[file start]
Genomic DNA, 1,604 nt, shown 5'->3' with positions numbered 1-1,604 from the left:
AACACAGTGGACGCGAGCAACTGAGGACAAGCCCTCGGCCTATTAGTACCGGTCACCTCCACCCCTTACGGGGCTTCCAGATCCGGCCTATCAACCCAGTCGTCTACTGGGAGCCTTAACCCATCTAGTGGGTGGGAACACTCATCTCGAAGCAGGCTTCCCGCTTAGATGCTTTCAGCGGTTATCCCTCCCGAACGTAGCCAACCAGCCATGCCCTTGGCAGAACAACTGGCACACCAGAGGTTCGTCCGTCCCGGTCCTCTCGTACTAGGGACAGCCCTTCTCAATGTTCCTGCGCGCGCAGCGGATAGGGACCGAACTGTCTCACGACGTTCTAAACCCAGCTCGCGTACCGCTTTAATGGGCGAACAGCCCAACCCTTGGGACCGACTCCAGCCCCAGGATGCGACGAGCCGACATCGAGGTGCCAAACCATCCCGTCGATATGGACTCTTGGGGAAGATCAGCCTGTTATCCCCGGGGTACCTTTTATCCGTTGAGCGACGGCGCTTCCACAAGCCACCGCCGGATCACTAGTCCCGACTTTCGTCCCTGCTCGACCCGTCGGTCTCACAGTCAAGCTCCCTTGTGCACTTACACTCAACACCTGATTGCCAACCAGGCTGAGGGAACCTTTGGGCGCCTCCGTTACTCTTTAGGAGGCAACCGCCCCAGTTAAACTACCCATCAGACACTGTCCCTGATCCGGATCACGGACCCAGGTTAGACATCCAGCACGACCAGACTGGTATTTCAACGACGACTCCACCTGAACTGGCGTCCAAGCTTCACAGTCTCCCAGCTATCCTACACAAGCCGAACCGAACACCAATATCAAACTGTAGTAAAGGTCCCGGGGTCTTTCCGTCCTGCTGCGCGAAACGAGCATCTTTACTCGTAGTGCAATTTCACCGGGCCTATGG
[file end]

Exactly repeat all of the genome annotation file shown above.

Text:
Genomic DNA, 1,604 nt, shown 5'->3' with positions numbered 1-1,604 from the left:
AACACAGTGGACGCGAGCAACTGAGGACAAGCCCTCGGCCTATTAGTACCGGTCACCTCCACCCCTTACGGGGCTTCCAGATCCGGCCTATCAACCCAGTCGTCTACTGGGAGCCTTAACCCATCTAGTGGGTGGGAACACTCATCTCGAAGCAGGCTTCCCGCTTAGATGCTTTCAGCGGTTATCCCTCCCGAACGTAGCCAACCAGCCATGCCCTTGGCAGAACAACTGGCACACCAGAGGTTCGTCCGTCCCGGTCCTCTCGTACTAGGGACAGCCCTTCTCAATGTTCCTGCGCGCGCAGCGGATAGGGACCGAACTGTCTCACGACGTTCTAAACCCAGCTCGCGTACCGCTTTAATGGGCGAACAGCCCAACCCTTGGGACCGACTCCAGCCCCAGGATGCGACGAGCCGACATCGAGGTGCCAAACCATCCCGTCGATATGGACTCTTGGGGAAGATCAGCCTGTTATCCCCGGGGTACCTTTTATCCGTTGAGCGACGGCGCTTCCACAAGCCACCGCCGGATCACTAGTCCCGACTTTCGTCCCTGCTCGACCCGTCGGTCTCACAGTCAAGCTCCCTTGTGCACTTACACTCAACACCTGATTGCCAACCAGGCTGAGGGAACCTTTGGGCGCCTCCGTTACTCTTTAGGAGGCAACCGCCCCAGTTAAACTACCCATCAGACACTGTCCCTGATCCGGATCACGGACCCAGGTTAGACATCCAGCACGACCAGACTGGTATTTCAACGACGACTCCACCTGAACTGGCGTCCAAGCTTCACAGTCTCCCAGCTATCCTACACAAGCCGAACCGAACACCAATATCAAACTGTAGTAAAGGTCCCGGGGTCTTTCCGTCCTGCTGCGCGAAACGAGCATCTTTACTCGTAGTGCAATTTCACCGGGCCTATGG